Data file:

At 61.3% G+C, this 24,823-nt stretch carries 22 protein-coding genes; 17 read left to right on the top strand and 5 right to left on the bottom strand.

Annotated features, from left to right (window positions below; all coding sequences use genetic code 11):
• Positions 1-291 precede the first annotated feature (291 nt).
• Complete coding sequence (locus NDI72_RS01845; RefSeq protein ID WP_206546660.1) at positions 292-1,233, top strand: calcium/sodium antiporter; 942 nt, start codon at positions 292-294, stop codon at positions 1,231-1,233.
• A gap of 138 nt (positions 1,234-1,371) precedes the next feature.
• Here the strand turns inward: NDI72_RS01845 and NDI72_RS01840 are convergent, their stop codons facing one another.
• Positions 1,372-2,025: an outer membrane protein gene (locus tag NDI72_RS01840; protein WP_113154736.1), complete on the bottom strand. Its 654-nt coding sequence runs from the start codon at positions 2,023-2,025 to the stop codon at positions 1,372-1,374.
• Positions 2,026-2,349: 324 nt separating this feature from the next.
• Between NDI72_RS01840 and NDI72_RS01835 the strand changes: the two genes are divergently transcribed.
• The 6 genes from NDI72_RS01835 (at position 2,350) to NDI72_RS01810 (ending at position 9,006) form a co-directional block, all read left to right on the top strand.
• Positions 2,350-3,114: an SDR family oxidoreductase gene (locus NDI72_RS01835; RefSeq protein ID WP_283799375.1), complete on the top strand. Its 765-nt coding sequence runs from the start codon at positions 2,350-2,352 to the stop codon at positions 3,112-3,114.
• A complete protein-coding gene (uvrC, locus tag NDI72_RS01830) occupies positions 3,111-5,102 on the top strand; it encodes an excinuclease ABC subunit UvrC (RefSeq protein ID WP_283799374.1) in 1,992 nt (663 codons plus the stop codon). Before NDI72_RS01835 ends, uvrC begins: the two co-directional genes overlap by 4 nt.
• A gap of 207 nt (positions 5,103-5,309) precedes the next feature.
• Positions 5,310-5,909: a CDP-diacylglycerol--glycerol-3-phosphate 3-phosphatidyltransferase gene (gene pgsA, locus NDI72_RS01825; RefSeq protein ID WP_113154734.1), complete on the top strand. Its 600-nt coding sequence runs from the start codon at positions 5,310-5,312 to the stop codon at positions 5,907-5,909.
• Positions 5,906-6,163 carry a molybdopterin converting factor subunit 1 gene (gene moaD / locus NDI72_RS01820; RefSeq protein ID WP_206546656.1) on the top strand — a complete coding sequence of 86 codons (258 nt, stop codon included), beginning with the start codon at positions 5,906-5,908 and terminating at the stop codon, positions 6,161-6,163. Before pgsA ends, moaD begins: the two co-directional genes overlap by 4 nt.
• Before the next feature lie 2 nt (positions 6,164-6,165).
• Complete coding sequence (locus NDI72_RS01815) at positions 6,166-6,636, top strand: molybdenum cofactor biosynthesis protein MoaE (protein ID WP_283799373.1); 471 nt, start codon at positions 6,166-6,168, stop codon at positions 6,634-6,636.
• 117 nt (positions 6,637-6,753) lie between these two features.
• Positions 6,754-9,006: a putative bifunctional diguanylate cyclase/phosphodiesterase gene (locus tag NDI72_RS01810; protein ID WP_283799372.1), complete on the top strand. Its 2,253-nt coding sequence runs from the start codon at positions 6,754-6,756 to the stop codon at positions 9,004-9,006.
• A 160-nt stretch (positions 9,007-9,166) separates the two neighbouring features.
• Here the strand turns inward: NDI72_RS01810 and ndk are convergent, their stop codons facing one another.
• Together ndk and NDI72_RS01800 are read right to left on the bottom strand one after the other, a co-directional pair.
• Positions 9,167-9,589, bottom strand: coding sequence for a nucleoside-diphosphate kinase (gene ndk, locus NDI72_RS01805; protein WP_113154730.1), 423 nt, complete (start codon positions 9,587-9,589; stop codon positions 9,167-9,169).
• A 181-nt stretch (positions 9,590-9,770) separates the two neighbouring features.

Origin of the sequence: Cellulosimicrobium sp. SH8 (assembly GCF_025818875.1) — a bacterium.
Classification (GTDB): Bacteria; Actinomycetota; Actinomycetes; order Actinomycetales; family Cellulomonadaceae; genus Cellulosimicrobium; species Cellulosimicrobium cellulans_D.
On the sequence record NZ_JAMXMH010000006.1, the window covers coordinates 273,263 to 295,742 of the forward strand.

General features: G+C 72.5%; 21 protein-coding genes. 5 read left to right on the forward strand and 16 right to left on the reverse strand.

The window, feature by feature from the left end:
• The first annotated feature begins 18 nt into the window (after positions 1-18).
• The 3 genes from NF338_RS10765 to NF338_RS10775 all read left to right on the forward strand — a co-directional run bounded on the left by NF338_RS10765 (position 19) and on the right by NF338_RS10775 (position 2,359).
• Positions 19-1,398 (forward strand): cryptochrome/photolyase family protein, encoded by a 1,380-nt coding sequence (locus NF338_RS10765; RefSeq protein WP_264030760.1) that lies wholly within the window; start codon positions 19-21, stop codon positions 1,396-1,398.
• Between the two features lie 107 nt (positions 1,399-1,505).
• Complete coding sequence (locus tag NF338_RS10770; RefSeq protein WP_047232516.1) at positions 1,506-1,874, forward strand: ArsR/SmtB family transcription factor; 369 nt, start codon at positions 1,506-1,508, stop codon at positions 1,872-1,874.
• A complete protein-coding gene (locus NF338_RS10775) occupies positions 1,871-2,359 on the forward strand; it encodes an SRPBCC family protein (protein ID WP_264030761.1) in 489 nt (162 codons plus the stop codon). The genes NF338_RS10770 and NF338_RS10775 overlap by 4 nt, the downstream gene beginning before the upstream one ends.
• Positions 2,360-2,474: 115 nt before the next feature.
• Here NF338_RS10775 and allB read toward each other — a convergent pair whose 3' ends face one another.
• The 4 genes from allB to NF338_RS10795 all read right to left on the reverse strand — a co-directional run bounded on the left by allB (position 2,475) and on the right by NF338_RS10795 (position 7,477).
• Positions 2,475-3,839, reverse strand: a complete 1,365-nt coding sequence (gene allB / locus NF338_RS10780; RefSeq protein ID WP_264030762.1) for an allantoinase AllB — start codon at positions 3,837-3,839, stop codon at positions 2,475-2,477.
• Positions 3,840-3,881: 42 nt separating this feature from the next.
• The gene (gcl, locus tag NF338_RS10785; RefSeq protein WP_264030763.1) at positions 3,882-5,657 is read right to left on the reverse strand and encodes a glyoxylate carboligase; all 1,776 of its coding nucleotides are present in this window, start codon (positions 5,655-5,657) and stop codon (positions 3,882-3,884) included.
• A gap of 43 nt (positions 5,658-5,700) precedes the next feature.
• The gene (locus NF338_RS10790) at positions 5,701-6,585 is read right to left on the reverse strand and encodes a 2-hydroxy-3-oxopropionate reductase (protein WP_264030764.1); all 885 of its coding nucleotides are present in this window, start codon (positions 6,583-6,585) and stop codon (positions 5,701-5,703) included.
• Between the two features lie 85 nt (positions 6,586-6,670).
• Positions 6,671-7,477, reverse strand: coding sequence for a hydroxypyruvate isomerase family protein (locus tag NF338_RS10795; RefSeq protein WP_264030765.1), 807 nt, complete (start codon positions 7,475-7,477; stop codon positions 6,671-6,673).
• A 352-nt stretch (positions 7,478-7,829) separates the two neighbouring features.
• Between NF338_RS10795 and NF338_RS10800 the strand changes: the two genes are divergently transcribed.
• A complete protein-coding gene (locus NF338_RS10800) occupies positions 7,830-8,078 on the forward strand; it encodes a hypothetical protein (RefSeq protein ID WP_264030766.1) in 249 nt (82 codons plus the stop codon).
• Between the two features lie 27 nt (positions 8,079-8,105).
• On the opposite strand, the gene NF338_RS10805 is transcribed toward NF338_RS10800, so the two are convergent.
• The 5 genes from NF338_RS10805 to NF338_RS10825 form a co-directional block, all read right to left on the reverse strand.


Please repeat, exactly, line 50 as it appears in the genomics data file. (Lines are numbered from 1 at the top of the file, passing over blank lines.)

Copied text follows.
• On the opposite strand, the gene NF338_RS10805 is transcribed toward NF338_RS10800, so the two are convergent.